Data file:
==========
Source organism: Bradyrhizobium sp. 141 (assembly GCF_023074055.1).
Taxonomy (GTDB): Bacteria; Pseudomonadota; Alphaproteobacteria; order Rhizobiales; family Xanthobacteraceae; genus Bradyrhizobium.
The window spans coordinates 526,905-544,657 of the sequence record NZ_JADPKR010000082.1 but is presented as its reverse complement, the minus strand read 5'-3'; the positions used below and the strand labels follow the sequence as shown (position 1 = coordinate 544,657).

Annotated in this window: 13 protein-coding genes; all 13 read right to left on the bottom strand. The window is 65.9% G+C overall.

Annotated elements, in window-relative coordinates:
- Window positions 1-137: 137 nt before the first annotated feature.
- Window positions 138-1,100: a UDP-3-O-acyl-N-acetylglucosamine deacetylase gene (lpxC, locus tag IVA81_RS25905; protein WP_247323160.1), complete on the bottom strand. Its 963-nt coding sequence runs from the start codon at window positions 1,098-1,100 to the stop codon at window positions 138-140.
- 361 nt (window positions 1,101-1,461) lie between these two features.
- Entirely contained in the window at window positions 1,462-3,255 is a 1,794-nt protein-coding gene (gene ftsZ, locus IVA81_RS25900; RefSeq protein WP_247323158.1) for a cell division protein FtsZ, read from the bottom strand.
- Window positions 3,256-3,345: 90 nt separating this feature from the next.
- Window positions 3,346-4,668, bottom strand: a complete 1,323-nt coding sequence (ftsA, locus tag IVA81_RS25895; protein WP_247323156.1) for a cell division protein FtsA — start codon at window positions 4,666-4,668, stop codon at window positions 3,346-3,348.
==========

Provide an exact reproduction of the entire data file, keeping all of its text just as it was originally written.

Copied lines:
Source organism: Bradyrhizobium sp. 141 (assembly GCF_023074055.1).
Taxonomy (GTDB): Bacteria; Pseudomonadota; Alphaproteobacteria; order Rhizobiales; family Xanthobacteraceae; genus Bradyrhizobium.
The window spans coordinates 526,905-544,657 of the sequence record NZ_JADPKR010000082.1 but is presented as its reverse complement, the minus strand read 5'-3'; the positions used below and the strand labels follow the sequence as shown (position 1 = coordinate 544,657).

Annotated in this window: 13 protein-coding genes; all 13 read right to left on the bottom strand. The window is 65.9% G+C overall.

Annotated elements, in window-relative coordinates:
- Window positions 1-137: 137 nt before the first annotated feature.
- Window positions 138-1,100: a UDP-3-O-acyl-N-acetylglucosamine deacetylase gene (lpxC, locus tag IVA81_RS25905; protein WP_247323160.1), complete on the bottom strand. Its 963-nt coding sequence runs from the start codon at window positions 1,098-1,100 to the stop codon at window positions 138-140.
- 361 nt (window positions 1,101-1,461) lie between these two features.
- Entirely contained in the window at window positions 1,462-3,255 is a 1,794-nt protein-coding gene (gene ftsZ, locus IVA81_RS25900; RefSeq protein WP_247323158.1) for a cell division protein FtsZ, read from the bottom strand.
- Window positions 3,256-3,345: 90 nt separating this feature from the next.
- Window positions 3,346-4,668, bottom strand: a complete 1,323-nt coding sequence (ftsA, locus tag IVA81_RS25895; protein WP_247323156.1) for a cell division protein FtsA — start codon at window positions 4,666-4,668, stop codon at window positions 3,346-3,348.